I used to think it should be moved, but having been there, and thought about the experience for a couple of years, I think it's great for the time slot it's currently enjoying. The only suggestion would be to begin the tournament on Australia Day (January 26th) with a big bang, and then run it through the beginning of February. It really is a spectacular event- clean, well-run, and very well attended for all the rounds. You just don't see empty seats there like you do sometimes at the French, and nearly all the time at the U.S. Open. If anything, I'd like to see a return to grass instead of Rebound Ace, but I'm hopeful for the new faster surface promised for 2008- we shall see, and be cheering the return of effective net play when it happens!

I agree with almost everything you said. I want to comment on the desire for a return to grass courts. From what I've read in a few books about the old Aussie events was that the grass courts didn't work as well in Australia. I heard the insect population in Australia makes grass courts virtually impossible to maintain in a healthy manner. The courts were uneven, bug infested, and chewed beyond belief. That was one of the reasons the players didn't want to make the long trip unless they were going for the "grand slam." The Aussies were the only ones that apparently didn't mind. Grass court lovers from other countries hated going there (even McEnroe). I don't know if technology has changed. If so, I'm all for more grass tournaments. I just know the reasons they changed it originally.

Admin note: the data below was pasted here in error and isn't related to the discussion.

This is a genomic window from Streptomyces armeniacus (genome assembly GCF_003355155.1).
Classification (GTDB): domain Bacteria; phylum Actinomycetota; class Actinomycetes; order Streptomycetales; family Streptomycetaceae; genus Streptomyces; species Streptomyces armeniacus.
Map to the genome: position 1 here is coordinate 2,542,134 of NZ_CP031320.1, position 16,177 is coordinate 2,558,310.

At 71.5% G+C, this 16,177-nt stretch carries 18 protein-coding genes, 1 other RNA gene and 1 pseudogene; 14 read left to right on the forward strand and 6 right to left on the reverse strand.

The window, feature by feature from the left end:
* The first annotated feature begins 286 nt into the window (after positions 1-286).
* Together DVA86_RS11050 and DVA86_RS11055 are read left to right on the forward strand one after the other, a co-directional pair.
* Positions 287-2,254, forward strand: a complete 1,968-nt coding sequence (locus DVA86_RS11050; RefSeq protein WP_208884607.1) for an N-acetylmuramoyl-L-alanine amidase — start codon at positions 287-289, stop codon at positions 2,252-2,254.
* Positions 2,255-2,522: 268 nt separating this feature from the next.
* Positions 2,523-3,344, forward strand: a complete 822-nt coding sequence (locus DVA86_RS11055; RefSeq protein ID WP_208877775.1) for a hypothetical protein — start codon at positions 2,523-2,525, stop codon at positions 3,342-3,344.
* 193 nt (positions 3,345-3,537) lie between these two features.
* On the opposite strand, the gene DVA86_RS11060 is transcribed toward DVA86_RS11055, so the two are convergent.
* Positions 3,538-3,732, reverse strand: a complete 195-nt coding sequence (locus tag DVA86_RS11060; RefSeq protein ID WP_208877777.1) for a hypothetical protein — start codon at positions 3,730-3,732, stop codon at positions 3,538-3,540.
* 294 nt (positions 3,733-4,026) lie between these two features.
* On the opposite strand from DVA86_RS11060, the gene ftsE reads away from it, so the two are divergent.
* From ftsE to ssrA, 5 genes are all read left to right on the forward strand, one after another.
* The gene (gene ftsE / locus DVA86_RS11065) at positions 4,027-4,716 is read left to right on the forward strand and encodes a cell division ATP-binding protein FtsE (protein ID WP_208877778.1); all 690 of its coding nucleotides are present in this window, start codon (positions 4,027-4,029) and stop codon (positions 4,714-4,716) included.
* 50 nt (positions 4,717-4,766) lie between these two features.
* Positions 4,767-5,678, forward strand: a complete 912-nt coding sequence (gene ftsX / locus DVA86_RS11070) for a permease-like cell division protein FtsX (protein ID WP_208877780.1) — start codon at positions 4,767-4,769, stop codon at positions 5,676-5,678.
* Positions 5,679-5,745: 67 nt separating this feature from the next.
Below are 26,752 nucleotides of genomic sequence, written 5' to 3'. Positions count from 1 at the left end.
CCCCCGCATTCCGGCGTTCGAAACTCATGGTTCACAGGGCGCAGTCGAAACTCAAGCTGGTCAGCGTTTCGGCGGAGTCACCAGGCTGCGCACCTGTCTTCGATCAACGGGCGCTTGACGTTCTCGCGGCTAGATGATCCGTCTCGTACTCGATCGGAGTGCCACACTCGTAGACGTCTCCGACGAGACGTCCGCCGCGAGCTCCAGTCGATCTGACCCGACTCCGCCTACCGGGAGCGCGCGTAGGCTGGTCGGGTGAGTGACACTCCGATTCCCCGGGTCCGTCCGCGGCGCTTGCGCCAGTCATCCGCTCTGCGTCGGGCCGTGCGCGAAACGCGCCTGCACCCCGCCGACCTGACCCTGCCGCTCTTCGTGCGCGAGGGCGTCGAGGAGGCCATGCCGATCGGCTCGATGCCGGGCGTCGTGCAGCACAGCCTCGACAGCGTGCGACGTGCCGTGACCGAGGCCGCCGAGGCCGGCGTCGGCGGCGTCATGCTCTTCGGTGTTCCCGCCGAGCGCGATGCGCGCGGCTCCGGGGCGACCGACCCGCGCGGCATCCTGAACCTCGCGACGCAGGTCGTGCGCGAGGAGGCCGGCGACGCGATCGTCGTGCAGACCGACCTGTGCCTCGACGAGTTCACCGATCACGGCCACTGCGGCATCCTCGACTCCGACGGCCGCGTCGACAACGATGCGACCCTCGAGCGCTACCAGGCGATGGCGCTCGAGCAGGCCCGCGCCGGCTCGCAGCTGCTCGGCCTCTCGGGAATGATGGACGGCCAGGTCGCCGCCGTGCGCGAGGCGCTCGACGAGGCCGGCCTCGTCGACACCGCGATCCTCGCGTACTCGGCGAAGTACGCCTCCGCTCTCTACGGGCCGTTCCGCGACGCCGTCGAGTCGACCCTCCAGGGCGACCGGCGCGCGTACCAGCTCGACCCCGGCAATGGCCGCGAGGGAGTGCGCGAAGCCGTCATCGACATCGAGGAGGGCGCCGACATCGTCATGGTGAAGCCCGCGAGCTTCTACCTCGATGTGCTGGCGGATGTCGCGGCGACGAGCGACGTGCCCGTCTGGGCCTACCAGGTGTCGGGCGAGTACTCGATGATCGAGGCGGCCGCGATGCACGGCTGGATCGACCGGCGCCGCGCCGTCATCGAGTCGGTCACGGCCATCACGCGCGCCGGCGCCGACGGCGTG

SF

schorsch
Nov 27th, 2007, 08:24 PM
Nice facts you got there sfselesfan :)

Shooter
Nov 27th, 2007, 11:05 PM